Phasing out coal as an electricity source by 2050 would bring the world half a degree Celsius closer to the UN's targeted cap for climate warming, an analysis said on the eve of tomorrow's UN climate summit.
Instead of warming of 3.7C by 2100 projected on current trends, replacing coal for power generation with cleaner renewables would yield global average temperatures about 3.2 C higher - a major step nearer the 2C limit targeted by the UN.
"In other words, phasing out coal emissions from the power sector alone would ... achieve 25% of the task of reducing warming from 3.7C under current policies to below 2C," said the analysis titled Climate Action Tracker.
Electricity generation yields about 40% of global carbon dioxide - the most abundant climate-altering greenhouse gas, and coal accounts for about 70% of that.
CAT analysed the state of government climate policies, and found they were steering the world towards global average temperatures nearly double those at the start of the Industrial Revolution in about 1750 - the benchmark for the UN goal.
If nothing is done, trends point to CO2 emissions from coal use in electricity increasing by close to 20% by 2020 and 35% by 2030, according to the analysis.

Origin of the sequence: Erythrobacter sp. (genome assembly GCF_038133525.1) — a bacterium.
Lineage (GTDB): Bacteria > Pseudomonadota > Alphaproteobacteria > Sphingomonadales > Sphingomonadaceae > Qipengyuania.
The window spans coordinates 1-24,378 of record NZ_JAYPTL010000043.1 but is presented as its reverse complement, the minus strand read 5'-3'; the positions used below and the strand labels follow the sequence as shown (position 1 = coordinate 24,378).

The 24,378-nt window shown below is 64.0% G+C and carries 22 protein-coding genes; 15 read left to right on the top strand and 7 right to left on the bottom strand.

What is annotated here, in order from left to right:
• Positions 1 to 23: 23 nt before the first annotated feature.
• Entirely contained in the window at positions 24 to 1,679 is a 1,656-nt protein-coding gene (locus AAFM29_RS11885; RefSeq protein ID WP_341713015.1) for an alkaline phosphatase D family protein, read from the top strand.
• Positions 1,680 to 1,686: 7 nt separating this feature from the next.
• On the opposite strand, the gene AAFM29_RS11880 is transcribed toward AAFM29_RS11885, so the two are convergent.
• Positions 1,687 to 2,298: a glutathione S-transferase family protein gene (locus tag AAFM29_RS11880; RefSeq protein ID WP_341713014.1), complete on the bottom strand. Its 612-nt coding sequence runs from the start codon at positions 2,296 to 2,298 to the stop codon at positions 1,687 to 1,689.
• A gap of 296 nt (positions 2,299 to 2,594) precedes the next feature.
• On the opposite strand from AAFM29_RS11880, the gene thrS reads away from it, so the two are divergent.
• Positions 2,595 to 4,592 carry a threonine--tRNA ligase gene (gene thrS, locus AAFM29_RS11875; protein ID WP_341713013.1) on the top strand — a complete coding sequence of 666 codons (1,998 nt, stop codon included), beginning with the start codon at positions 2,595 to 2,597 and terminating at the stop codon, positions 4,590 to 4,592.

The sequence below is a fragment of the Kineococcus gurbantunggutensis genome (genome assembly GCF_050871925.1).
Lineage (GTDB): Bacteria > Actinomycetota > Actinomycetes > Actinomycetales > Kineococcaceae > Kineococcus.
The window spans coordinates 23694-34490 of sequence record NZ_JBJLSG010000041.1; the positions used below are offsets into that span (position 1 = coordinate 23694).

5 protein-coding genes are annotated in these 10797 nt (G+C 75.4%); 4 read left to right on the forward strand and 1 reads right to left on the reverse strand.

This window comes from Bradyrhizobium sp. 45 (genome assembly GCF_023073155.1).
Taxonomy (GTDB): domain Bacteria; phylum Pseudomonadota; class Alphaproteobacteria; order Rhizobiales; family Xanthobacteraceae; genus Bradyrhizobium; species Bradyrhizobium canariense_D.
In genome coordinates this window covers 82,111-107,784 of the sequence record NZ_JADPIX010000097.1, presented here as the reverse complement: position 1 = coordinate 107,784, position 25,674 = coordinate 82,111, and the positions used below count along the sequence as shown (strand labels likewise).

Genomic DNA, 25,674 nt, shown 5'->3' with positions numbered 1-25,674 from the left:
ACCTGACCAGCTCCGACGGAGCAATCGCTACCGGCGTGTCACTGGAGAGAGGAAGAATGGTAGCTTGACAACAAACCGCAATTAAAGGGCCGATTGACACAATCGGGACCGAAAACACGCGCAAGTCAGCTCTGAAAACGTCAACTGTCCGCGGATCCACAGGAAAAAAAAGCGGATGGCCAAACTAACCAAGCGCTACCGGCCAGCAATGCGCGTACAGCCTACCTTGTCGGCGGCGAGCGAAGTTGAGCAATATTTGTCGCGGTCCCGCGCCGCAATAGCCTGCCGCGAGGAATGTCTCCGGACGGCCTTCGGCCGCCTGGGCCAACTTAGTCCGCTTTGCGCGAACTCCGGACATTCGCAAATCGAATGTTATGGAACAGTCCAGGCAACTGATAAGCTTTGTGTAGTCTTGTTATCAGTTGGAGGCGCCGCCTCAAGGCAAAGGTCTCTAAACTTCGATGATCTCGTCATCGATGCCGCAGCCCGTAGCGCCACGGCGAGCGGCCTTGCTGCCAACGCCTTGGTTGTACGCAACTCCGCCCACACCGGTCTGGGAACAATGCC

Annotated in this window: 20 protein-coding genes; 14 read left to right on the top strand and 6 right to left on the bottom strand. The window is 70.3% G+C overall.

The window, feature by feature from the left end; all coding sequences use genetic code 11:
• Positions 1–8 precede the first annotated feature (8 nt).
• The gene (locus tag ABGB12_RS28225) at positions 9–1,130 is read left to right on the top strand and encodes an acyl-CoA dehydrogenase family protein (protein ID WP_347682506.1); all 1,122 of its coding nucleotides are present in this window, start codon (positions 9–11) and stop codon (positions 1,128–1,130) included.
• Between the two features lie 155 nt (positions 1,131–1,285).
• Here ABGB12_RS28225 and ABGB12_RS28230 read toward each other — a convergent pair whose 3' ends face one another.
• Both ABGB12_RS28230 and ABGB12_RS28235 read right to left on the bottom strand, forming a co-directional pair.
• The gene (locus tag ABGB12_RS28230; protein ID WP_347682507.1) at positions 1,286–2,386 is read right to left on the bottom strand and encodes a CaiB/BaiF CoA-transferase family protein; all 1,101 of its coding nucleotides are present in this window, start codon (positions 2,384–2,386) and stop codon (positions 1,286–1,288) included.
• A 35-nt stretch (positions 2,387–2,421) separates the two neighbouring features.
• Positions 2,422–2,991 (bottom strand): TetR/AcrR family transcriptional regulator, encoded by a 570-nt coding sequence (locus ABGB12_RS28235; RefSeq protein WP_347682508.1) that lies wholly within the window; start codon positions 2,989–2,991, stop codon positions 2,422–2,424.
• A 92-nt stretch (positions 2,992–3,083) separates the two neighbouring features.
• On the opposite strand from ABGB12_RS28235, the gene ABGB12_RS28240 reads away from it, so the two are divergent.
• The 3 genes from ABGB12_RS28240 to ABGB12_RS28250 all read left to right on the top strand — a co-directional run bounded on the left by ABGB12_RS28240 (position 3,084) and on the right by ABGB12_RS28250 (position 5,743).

"There is a particular urgency for governments to reverse recent trends in the electricity sector, especially the increasing investment in coal," said Bill Hare, director of the Climate Analytics research organisation which co-authors the CAT.
"A major first step forward would be a strong political signal that the electric power sector needs to be decarbonised by 2050 - and that includes rapidly phasing out coal use."
Heads of state and government are set to gather in New York tomorrow for a climate summit called by UN chief Ban Ki-moon to boost political commitment to meeting the 2C target though deeper emissions cuts.
The world's nations have been arguing for more than two decades over how to share the burden of cutting carbon emissions.
Many developing countries choose coal-fired power stations to feed fast-growing populations and economies over alternative technologies such as nuclear, solar, wind or hydroelectric power that can be more expensive to erect and may require a roll-out of new infrastructure.
A separate report, by the Carbon Tracker Initiative in New York, warned of "major financial risks" for coal investors, mainly from slowing demand in China.
"With new measures to cap coal use and restrict imports of low quality coal in China, it appears the tide is turning against the coal exporters," it said.
Analysis has shown that China's coal demand "could surprise people by peaking in 2016 and then decline gradually", it said.
The CAT said gas as an alternative to coal would not provide the emissions reductions required in the electricity sector in the long term, and "only reduce warming by about 0.1C".